Written Answers. - Industrial Relations.

Róisín Shortall


41 Ms Shortall asked the Tánaiste and Minister for Enterprise, Trade and Employment the policy proposals she has to deal with the deteriorating industrial relations climate which is reflected in a number of current industrial disputes; and if she will make a statement on the matter. [7122/01]

The day-to-day resolution of industrial disputes is primarily a matter for the Labour Relations Commission and the Labour Court. I am concerned at the level of industrial action taking place or threatened. We have in place procedures and institutions to support dispute resolution and it is incumbent on employers and employees to work within those procedures and institutions.

The policy of my Department has been to promote the voluntarist approach whereby parties made the maximum effort to resolve disputes in direct talks. Where these talks fail there are, in the vast majority of employment, agreed disputes procedures normally involving the LRC and the Labour Court.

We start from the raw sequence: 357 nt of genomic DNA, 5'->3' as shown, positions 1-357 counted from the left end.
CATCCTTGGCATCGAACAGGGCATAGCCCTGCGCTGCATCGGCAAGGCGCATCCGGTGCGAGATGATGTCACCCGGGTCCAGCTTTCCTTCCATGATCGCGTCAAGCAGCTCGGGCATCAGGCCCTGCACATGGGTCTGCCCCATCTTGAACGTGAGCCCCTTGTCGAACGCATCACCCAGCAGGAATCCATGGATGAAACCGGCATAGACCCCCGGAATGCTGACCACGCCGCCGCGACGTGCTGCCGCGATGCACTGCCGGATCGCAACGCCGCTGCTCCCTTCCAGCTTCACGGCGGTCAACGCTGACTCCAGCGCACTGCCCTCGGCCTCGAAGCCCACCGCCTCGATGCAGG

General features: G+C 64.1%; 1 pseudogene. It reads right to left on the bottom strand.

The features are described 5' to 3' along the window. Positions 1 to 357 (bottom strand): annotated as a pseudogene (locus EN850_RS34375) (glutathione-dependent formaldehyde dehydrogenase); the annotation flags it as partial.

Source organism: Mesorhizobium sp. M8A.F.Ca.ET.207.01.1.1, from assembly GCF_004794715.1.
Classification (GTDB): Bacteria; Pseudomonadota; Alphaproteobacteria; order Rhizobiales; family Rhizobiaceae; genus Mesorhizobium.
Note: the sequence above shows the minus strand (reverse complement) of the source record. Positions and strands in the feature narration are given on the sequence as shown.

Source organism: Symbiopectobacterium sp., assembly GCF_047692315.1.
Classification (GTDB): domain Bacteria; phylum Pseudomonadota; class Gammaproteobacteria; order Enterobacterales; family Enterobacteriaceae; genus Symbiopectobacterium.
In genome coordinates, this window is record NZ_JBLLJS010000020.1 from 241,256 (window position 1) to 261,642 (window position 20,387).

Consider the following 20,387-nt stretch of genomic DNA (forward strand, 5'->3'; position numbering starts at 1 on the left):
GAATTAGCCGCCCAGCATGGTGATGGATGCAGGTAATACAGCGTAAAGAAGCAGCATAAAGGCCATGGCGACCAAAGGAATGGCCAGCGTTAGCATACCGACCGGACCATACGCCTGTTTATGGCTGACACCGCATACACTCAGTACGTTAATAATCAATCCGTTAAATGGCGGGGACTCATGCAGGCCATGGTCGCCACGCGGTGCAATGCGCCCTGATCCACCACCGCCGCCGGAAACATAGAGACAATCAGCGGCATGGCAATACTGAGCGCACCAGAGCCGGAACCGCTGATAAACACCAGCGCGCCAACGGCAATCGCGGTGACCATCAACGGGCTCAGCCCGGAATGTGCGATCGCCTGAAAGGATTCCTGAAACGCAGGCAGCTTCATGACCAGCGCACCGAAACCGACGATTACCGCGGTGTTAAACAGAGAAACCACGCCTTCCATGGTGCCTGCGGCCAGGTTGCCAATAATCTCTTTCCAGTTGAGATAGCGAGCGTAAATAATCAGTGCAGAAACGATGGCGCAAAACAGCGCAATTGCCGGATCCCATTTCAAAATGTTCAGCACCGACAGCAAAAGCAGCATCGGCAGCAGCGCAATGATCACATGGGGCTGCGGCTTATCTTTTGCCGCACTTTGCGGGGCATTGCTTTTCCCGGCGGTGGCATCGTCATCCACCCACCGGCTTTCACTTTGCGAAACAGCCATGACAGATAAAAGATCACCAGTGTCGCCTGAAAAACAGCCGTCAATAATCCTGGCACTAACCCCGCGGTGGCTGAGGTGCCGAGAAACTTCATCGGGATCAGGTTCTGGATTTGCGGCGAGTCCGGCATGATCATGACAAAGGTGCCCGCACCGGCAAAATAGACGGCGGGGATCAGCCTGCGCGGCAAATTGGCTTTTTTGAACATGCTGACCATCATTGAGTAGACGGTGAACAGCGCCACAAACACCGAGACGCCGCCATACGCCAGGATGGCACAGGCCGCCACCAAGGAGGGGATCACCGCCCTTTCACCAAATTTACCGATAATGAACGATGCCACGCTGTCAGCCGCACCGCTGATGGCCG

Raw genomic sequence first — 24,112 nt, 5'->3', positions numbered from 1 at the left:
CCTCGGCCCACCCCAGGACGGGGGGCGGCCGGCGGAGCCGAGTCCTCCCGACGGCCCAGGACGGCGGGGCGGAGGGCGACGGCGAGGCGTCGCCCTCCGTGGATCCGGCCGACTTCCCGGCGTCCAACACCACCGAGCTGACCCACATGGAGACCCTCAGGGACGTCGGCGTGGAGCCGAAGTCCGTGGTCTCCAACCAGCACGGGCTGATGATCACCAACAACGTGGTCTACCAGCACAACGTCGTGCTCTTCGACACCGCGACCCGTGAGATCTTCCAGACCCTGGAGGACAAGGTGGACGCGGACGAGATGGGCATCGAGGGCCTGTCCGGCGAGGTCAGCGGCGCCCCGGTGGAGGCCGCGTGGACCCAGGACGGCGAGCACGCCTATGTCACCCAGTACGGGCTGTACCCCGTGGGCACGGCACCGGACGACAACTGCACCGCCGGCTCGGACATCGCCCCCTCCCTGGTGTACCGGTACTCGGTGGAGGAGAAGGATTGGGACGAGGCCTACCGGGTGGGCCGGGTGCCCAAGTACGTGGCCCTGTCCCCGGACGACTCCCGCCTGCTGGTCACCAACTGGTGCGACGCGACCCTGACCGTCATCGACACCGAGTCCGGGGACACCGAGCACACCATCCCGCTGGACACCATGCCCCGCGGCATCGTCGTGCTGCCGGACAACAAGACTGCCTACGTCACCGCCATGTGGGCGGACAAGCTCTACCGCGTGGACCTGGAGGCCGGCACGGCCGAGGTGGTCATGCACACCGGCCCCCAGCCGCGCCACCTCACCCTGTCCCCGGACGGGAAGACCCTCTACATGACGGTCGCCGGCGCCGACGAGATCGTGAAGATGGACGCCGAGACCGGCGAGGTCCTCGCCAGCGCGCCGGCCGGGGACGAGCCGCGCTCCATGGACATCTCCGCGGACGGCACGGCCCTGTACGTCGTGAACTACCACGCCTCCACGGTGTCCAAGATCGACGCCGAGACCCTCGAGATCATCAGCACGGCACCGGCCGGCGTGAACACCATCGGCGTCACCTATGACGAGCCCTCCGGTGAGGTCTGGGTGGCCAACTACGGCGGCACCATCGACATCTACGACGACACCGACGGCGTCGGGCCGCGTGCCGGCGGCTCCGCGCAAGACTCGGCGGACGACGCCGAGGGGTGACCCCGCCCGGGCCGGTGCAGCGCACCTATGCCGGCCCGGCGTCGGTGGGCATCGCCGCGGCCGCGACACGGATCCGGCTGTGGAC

More than four fifths of cases dealt with by the LRC are settled at conciliation. Issues which are not resolved through the use of the LRC's Conciliation Service are normally referred to the Labour Court for investigation. The Labour Court is held in high regard by both workers and employees and the great majority of its recommendations are accepted by the parties.

I would remind the parties of the industrial peace clause and procedures they agreed as part of the PPF, and the further strengthening of these procedures which were agreed last December. If the parties do not reach agreement through direct negotiations they have an obligation to use agreed dispute resolution procedures.